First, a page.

1 Peter 2:6-11
Don’t leave what Peter says here without seeing that those who stumble at the word and are disobedient “were appointed” to this. And those who believe are “a chosen race…a holy nation, a people for God’s own possession.” These are word pictures Peter took out of the Old Testament to describe, not the nation of Israel, but individual people from diverse nations whom God chose to now be his true, holy nation.
These elect were to include some Jews, but what nation they were from now made no difference. The idea that the elect in the New Testament refers to the Jews or to national Israel is thus proven wrong. Look how simple it is to see this in 1 Thessalonians 1:4: “We know, brothers loved by God, that you are chosen.” But the Christians in Thessalonica to whom Paul wrote this were largely Gentiles. The elect or chosen people in the New Testament are believers from all nations.
2. The Elect Are Those Whom God, Looking Ahead from Eternity, Sees Will Choose to Trust in Jesus Christ as Their Savior
Peter addresses his first epistle to the elect or chosen ones “according to the foreknowledge of God the Father, in sanctification of the Spirit, that you may obey Jesus Christ and be sprinkled with his blood” (1 Peter 1:1-2). There are people who believe that the “foreknowledge” in this passage refers to God looking ahead from eternity, seeing who will choose Jesus as their Savior, and then electing them. Since the elect in this scenario believe by their own free choice anyway, what the purpose of God’s then electing them is remains vague.
This system of belief is called Arminianism. Even sticking to this one passage, we can see that it does not support the Arminian system. Peter says that these people are elect or chosen “according to the foreknowledge of God the Father…that you may obey Jesus Christ and be sprinkled with his blood.” Obey Jesus in what? Peter doesn’t explicitly state it here, but Jesus does in Mark 1:15: “The time is fulfilled, and God’s Kingdom is at hand! Repent, and believe in the Good News.” We obey Jesus by believing the Gospel. Arminianism has the cause and effect reversed. For Arminianism to be true, Peter would have to have said that these people were elect according to the foreknowledge of God because, looking ahead, God saw that they would obey Jesus Christ and be sprinkled with His blood. But, in fact, Peter says that their obedience to the Gospel and their being sprinkled with Jesus’ blood follows from their election, not the other way around.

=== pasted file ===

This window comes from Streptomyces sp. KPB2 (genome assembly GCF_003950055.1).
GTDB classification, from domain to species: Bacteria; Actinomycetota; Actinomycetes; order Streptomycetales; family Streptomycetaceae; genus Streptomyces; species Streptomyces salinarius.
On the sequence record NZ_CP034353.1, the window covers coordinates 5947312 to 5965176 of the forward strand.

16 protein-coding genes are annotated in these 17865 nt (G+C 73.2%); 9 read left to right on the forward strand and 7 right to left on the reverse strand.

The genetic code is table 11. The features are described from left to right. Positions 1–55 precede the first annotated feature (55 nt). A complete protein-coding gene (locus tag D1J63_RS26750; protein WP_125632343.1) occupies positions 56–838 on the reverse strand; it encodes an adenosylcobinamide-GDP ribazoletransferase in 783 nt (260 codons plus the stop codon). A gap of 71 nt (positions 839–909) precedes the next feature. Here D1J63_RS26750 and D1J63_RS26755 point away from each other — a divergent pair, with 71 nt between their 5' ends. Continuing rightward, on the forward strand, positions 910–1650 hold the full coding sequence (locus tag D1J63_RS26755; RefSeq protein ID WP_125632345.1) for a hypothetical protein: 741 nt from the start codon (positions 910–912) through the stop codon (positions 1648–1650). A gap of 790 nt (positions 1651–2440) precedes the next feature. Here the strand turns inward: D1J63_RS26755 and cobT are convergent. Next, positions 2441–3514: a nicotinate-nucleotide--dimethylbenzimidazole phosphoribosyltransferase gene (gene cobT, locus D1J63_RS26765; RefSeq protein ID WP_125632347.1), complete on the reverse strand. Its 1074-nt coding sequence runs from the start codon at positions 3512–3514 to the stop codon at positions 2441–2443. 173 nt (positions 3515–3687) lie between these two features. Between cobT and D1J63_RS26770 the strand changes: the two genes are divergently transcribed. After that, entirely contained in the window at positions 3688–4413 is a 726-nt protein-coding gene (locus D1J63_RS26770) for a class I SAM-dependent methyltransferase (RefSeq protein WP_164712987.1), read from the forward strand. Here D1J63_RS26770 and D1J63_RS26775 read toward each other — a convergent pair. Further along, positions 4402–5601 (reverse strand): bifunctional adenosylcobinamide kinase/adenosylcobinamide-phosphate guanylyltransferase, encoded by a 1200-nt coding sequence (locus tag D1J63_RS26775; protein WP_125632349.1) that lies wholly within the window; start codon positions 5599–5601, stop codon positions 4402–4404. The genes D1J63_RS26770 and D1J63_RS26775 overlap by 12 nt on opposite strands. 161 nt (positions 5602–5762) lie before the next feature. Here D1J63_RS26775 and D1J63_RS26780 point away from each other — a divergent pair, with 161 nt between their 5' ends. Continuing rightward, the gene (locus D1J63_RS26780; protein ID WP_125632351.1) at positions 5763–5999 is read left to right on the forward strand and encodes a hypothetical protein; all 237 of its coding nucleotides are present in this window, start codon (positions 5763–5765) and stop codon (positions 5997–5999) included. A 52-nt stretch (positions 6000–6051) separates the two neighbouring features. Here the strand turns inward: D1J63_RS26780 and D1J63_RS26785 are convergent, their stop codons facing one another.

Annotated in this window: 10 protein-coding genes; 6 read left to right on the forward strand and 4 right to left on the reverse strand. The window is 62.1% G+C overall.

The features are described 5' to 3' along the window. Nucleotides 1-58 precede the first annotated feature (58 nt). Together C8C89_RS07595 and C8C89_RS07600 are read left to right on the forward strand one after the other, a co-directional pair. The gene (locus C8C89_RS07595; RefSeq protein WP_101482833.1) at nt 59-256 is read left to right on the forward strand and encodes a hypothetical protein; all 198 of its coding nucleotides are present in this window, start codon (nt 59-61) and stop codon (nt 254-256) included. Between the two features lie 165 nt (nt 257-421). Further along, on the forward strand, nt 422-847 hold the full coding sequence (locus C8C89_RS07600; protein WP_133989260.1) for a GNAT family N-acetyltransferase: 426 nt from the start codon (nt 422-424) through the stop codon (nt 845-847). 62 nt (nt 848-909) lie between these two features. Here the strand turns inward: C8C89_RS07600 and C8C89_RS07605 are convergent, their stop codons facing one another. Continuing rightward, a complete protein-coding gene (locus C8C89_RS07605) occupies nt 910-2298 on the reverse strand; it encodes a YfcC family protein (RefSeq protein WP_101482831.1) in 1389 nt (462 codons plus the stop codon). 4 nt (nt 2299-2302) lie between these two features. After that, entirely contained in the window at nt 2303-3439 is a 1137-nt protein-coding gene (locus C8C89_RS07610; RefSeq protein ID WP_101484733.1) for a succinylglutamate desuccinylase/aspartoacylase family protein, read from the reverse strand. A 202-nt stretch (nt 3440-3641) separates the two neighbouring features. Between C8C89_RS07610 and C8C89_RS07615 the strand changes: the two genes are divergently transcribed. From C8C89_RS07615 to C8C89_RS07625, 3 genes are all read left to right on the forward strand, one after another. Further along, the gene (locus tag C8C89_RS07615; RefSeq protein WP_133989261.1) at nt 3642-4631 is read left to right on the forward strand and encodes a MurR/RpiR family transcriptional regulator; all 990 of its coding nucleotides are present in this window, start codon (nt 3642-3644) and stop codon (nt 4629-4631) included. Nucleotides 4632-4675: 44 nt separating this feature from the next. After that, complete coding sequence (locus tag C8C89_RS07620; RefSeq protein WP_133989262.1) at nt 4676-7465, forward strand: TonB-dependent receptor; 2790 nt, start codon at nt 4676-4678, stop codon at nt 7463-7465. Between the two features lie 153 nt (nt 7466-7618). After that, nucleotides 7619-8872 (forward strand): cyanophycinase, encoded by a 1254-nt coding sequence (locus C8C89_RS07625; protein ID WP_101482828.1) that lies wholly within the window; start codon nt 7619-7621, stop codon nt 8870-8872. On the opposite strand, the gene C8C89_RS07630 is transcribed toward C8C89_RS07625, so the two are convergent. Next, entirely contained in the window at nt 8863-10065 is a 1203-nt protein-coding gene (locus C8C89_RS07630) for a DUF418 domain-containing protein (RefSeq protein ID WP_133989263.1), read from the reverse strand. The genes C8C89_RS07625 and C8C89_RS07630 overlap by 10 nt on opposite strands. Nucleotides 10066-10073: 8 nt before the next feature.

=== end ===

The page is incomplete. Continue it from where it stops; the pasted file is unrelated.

A sinner is not elect because he believes. He believes because he is elect.
3. The Elect Are a Special Class of Christians Whom God Chose in Eternity, But There Are Other Christians, Too
According to this school of thought, there are two classes of Christians: the elect, and the non-elect who made a decision on their own to be saved. The Body of Christ, then, consists of elect and non-elect Christians.
Unfortunately for those who hold to this idea, it is completely unbiblical. The Word of God never speaks of two groups of Christians, the elect and the non-elect. The Greek word eklektos literally means “chosen out one.” Depending on the translation, it appears in Bibles as “elect,” “chosen ones,” or something similar. Jesus said that the days would be shortened for the elect’s sake, not the sake of the elect and the non-elect (Matthew 24:22). He said that the angels would gather the elect, not the elect and the non-elect (verse 31). He said God would avenge the elect, not the elect and the non-elect (Luke 18:7). Paul implied that no one can lay a charge against the elect because God justifies them. He said nothing about any non-elect people also being justified (Romans 8:33). Paul called the Colossians to whom he wrote “the elect of God” (King James Version; “God’s chosen ones” in the WEB Bible), not the elect and non-elect of God. I could cite many other Scriptures, but I think you see my point.
The Bible tells us nothing of two classes of Christians. It speaks only of the elect, God’s chosen people. It says nothing of any people whom God did not choose, but who chose Him. The only non-elect are those people who do not believe and are not saved.
4. The Elect Are Those Whom God Sovereignly Chose in Eternity to Save Through Jesus Christ
As we’ve seen, this is the right answer to the question, “Who are God’s elect?” The Body of Christ consists only of the elect whom God chose in eternity. These are the people who, in time, He draws to His Son: “No one can come to me unless the Father who sent me draws him, and I will raise him up in the last day” (John 6:44). If God looked ahead and chose us because He saw we would believe, our election would be according to our works. But Paul says that God “saved us and called us with a holy calling, not according to our works, but according to his own purpose and grace, which was given to us in Christ Jesus before times eternal” (2 Timothy 1:8-9). Our election in eternity is according to God’s purpose and grace and has nothing to do with our works.